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US5814068A - Suture thread for intracardiac suture operation - Google Patents

Suture thread for intracardiac suture operation Download PDF

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Publication number
US5814068A
US5814068A US08874734 US87473497A US5814068A US 5814068 A US5814068 A US 5814068A US 08874734 US08874734 US 08874734 US 87473497 A US87473497 A US 87473497A US 5814068 A US5814068 A US 5814068A
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US
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Grant
Patent type
Prior art keywords
thread
suture
member
element
end
Prior art date
Legal status (The legal status is an assumption and is not a legal conclusion. Google has not performed a legal analysis and makes no representation as to the accuracy of the status listed.)
Expired - Fee Related
Application number
US08874734
Inventor
Kazuyuki Koike
Yoshikazu Kishigami
Katsuya Miyagawa
Syu Kurashima
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Nipro Corp
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Nipro Corp
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    • AHUMAN NECESSITIES
    • A61MEDICAL OR VETERINARY SCIENCE; HYGIENE
    • A61BDIAGNOSIS; SURGERY; IDENTIFICATION
    • A61B17/00Surgical instruments, devices or methods, e.g. tourniquets
    • A61B17/04Surgical instruments, devices or methods, e.g. tourniquets for suturing wounds; Holders or packages for needles or suture materials
    • A61B17/06Needles ; Sutures; Needle-suture combinations; Holders or packages for needles or suture materials
    • A61B17/06166Sutures
    • AHUMAN NECESSITIES
    • A61MEDICAL OR VETERINARY SCIENCE; HYGIENE
    • A61BDIAGNOSIS; SURGERY; IDENTIFICATION
    • A61B17/00Surgical instruments, devices or methods, e.g. tourniquets
    • A61B17/00234Surgical instruments, devices or methods, e.g. tourniquets for minimally invasive surgery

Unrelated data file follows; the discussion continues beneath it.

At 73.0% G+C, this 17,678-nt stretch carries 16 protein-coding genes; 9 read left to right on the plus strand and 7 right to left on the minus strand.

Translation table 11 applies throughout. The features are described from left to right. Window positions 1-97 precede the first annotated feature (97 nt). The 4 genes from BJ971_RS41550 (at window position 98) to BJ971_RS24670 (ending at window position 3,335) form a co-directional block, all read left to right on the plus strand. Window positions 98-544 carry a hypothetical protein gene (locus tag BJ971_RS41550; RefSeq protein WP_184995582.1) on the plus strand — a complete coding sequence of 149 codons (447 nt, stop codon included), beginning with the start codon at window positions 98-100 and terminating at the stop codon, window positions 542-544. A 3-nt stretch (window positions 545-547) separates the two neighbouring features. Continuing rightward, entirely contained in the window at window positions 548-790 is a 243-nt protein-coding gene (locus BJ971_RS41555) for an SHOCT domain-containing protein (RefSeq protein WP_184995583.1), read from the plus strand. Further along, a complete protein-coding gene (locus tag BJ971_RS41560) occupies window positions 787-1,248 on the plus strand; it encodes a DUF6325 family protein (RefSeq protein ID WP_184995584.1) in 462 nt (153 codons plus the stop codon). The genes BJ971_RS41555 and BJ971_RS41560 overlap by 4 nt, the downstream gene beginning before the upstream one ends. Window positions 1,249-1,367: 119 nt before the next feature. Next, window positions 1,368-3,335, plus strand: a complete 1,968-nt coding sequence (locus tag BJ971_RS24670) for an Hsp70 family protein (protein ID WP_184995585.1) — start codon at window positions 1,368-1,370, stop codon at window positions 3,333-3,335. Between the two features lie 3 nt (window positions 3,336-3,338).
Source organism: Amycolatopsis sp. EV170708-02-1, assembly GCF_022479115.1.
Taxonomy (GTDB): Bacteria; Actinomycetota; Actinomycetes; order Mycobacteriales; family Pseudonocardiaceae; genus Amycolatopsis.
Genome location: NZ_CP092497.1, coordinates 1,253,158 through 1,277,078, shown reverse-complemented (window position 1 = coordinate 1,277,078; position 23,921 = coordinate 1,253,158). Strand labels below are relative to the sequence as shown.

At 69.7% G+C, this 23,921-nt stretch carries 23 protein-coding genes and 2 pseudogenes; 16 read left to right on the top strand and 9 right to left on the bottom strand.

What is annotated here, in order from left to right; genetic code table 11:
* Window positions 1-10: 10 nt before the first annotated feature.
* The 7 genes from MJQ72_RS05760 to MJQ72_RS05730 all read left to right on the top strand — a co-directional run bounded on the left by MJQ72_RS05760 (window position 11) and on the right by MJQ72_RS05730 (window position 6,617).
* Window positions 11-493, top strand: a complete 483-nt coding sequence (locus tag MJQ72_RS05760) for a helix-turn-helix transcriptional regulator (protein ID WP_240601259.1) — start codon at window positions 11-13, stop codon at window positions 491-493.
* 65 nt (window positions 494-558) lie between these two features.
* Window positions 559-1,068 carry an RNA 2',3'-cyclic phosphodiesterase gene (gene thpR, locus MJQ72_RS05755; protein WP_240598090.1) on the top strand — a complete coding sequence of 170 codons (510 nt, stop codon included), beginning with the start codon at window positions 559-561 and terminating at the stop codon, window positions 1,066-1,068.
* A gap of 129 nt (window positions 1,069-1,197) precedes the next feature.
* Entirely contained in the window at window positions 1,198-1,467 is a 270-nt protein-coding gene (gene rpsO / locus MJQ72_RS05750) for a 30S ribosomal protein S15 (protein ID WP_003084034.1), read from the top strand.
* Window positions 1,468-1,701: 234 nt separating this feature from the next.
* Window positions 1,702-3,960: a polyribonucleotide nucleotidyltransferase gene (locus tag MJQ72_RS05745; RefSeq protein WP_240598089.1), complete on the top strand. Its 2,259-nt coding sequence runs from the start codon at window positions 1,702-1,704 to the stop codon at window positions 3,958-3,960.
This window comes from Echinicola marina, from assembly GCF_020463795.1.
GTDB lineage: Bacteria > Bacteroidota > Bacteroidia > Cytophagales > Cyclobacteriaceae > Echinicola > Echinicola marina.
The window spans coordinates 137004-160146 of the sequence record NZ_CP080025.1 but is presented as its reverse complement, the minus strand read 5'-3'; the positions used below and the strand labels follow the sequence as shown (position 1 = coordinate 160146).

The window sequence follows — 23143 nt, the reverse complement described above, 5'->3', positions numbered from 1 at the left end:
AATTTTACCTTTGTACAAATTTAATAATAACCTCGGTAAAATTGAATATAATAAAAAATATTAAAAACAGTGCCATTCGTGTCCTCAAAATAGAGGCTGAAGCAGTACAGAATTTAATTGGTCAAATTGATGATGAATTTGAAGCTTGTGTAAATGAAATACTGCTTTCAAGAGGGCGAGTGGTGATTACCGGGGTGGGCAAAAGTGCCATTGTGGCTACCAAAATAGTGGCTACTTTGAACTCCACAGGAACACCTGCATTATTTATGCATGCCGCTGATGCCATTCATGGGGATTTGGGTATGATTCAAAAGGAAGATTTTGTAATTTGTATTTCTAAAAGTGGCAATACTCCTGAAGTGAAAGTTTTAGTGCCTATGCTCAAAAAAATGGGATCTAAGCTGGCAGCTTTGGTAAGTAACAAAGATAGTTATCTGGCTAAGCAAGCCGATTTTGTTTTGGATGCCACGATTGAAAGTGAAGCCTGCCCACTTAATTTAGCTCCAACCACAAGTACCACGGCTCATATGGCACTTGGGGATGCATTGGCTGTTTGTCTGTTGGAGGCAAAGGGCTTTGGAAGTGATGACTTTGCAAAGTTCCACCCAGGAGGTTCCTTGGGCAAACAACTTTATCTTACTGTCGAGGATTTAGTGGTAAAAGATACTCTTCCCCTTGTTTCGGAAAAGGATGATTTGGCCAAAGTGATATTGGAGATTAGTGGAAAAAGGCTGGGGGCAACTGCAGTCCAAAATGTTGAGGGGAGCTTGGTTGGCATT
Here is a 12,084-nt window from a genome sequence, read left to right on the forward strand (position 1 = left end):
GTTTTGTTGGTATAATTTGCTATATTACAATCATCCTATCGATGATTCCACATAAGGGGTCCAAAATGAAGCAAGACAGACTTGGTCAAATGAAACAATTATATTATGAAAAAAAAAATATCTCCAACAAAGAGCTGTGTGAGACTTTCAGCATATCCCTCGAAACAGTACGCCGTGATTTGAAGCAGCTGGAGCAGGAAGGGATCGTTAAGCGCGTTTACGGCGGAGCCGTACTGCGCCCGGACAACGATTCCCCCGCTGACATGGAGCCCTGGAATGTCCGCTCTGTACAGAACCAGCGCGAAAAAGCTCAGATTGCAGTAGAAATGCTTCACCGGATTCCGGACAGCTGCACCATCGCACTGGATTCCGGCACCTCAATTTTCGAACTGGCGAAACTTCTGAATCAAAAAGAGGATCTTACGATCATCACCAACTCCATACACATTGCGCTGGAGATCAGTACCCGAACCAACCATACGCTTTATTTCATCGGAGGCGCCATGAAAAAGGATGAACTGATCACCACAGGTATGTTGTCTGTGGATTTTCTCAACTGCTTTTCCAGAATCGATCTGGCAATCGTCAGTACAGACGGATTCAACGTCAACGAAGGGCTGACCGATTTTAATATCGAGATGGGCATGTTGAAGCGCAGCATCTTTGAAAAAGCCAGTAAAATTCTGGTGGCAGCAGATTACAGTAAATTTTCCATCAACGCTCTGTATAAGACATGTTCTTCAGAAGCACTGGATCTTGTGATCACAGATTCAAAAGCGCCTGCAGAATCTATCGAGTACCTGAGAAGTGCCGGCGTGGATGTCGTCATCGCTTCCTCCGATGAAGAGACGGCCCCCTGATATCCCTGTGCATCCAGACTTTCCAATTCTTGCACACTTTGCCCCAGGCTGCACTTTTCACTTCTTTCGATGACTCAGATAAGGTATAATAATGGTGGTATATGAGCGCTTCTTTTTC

• A61B2017/00238Type of minimally invasive operation
    • A61B2017/00243Type of minimally invasive operation cardiac
    • AHUMAN NECESSITIES
    • A61MEDICAL OR VETERINARY SCIENCE; HYGIENE
    • A61BDIAGNOSIS; SURGERY; IDENTIFICATION
    • A61B17/00Surgical instruments, devices or methods, e.g. tourniquets
    • A61B2017/00831Material properties
    • A61B2017/0084Material properties low friction
    • AHUMAN NECESSITIES
    • A61MEDICAL OR VETERINARY SCIENCE; HYGIENE
    • A61BDIAGNOSIS; SURGERY; IDENTIFICATION
    • A61B17/00Surgical instruments, devices or methods, e.g. tourniquets
    • A61B2017/00831Material properties
    • A61B2017/00867Material properties shape memory effect

Abstract

A suture thread for intracardiac suture operation, comprises a thread guide element (1) and a thread (2) joined to a rear end thereof, the thread guide element (1) being composed of a slender straight member (11) of a super-elastic alloy wire and a looped member (12) of a super-elastic alloy wire provided at a front end of the straight member (11). The thread guide element (1) may be further provided at its rear end with a looped member (13) of a super-elastic alloy wire. The super-elastic alloy may be an alloy selected from the group consisting of Ti-Ni, Cu-Zn-AI and Cu-AI-Ni alloys. The looped member (12) of the suture thread is captured by suture-hooking means (42) of a catheter assembly (C) including a hooking catheter (4).

Description

TECHNICAL FIELD OF THE INVENTION

The present invention relates to a suture thread for intracardiac suture operation and, more particularly, to a suture thread for use in performing direct suture of cardiac diseases such as atrial septal defects (ASD), ventricular septal defects (VSD), patent ductus arteriosus (PDA), etc. by intracardiac catheterization involving the insertion of an intracardiac surgical suture instrument into the heart through a peripheral blood vessel.

BACKGROUND OF THE INVENTION

In general, congenital cardiac diseases such as ASD have been treated by surgical operation. As a matter of course, such a surgical operation includes not only treatment of the affected part but also thoracotomy or laparotomy and causes a lot of damage to a patient. In particular, it causes serious damage to children's patients who are poor in physical strength.

Recently, there has been developed a non-surgical procedure, known as a percutaneous transluminal therapeutic catheterization, of occluding atrial septal defects by transvascularly inserting a cardiocatheter into the heart. In 1976, King and Mill have reported the first clinical success of such a procedure. In the procedure employed by King and Mill, an atrial septal defect is occluded by introducing a pair of umbrella-like members into the atrium with an insertion tool composed of a double-layered catheter and a core wire arranged therein, placing said members on opposite sides of the defect, and locking them together at a central hub which crosses the defect.